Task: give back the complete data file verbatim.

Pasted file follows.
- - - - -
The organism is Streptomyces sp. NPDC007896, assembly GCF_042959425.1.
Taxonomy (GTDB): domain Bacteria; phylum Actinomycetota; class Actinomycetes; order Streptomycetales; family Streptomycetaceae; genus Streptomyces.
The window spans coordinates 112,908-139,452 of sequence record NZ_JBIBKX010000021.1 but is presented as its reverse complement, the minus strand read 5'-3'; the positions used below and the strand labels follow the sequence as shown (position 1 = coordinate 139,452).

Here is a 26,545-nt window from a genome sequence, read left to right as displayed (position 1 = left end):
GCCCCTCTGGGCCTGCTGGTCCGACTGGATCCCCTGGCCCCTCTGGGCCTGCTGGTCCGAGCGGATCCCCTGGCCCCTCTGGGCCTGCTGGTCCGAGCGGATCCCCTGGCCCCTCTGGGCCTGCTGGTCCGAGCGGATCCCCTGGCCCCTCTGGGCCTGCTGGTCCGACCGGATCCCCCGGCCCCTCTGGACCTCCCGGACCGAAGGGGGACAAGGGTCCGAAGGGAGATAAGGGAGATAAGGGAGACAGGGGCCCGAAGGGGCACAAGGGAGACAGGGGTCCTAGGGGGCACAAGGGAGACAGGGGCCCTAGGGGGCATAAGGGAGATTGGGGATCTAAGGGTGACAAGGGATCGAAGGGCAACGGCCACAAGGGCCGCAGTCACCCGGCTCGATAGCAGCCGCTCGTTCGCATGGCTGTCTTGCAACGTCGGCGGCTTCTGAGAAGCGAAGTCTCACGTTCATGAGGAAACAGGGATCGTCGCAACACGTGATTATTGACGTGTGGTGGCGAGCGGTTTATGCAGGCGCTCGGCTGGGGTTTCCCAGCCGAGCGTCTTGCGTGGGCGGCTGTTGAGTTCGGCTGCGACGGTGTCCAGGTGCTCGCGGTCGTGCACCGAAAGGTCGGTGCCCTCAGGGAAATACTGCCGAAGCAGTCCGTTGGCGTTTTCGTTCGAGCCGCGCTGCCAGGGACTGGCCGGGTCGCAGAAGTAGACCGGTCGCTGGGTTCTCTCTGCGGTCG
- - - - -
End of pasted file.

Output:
The organism is Streptomyces sp. NPDC007896, assembly GCF_042959425.1.
Taxonomy (GTDB): domain Bacteria; phylum Actinomycetota; class Actinomycetes; order Streptomycetales; family Streptomycetaceae; genus Streptomyces.
The window spans coordinates 112,908-139,452 of sequence record NZ_JBIBKX010000021.1 but is presented as its reverse complement, the minus strand read 5'-3'; the positions used below and the strand labels follow the sequence as shown (position 1 = coordinate 139,452).

Here is a 26,545-nt window from a genome sequence, read left to right as displayed (position 1 = left end):
GCCCCTCTGGGCCTGCTGGTCCGACTGGATCCCCTGGCCCCTCTGGGCCTGCTGGTCCGAGCGGATCCCCTGGCCCCTCTGGGCCTGCTGGTCCGAGCGGATCCCCTGGCCCCTCTGGGCCTGCTGGTCCGAGCGGATCCCCTGGCCCCTCTGGGCCTGCTGGTCCGACCGGATCCCCCGGCCCCTCTGGACCTCCCGGACCGAAGGGGGACAAGGGTCCGAAGGGAGATAAGGGAGATAAGGGAGACAGGGGCCCGAAGGGGCACAAGGGAGACAGGGGTCCTAGGGGGCACAAGGGAGACAGGGGCCCTAGGGGGCATAAGGGAGATTGGGGATCTAAGGGTGACAAGGGATCGAAGGGCAACGGCCACAAGGGCCGCAGTCACCCGGCTCGATAGCAGCCGCTCGTTCGCATGGCTGTCTTGCAACGTCGGCGGCTTCTGAGAAGCGAAGTCTCACGTTCATGAGGAAACAGGGATCGTCGCAACACGTGATTATTGACGTGTGGTGGCGAGCGGTTTATGCAGGCGCTCGGCTGGGGTTTCCCAGCCGAGCGTCTTGCGTGGGCGGCTGTTGAGTTCGGCTGCGACGGTGTCCAGGTGCTCGCGGTCGTGCACCGAAAGGTCGGTGCCCTCAGGGAAATACTGCCGAAGCAGTCCGTTGGCGTTTTCGTTCGAGCCGCGCTGCCAGGGACTGGCCGGGTCGCAGAAGTAGACCGGTCGCTGGGTTCTCTCTGCGGTCG